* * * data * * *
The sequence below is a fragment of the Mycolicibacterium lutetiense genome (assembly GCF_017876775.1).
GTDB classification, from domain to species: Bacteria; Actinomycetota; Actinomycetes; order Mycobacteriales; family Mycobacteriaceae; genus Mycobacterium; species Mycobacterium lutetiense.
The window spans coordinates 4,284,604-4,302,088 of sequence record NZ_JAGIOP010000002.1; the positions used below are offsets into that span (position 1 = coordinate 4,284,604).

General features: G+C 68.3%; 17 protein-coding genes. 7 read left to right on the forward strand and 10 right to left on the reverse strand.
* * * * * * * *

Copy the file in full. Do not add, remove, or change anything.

The sequence below is a fragment of the Mycolicibacterium lutetiense genome (assembly GCF_017876775.1).
GTDB classification, from domain to species: Bacteria; Actinomycetota; Actinomycetes; order Mycobacteriales; family Mycobacteriaceae; genus Mycobacterium; species Mycobacterium lutetiense.
The window spans coordinates 4,284,604-4,302,088 of sequence record NZ_JAGIOP010000002.1; the positions used below are offsets into that span (position 1 = coordinate 4,284,604).

General features: G+C 68.3%; 17 protein-coding genes. 7 read left to right on the forward strand and 10 right to left on the reverse strand.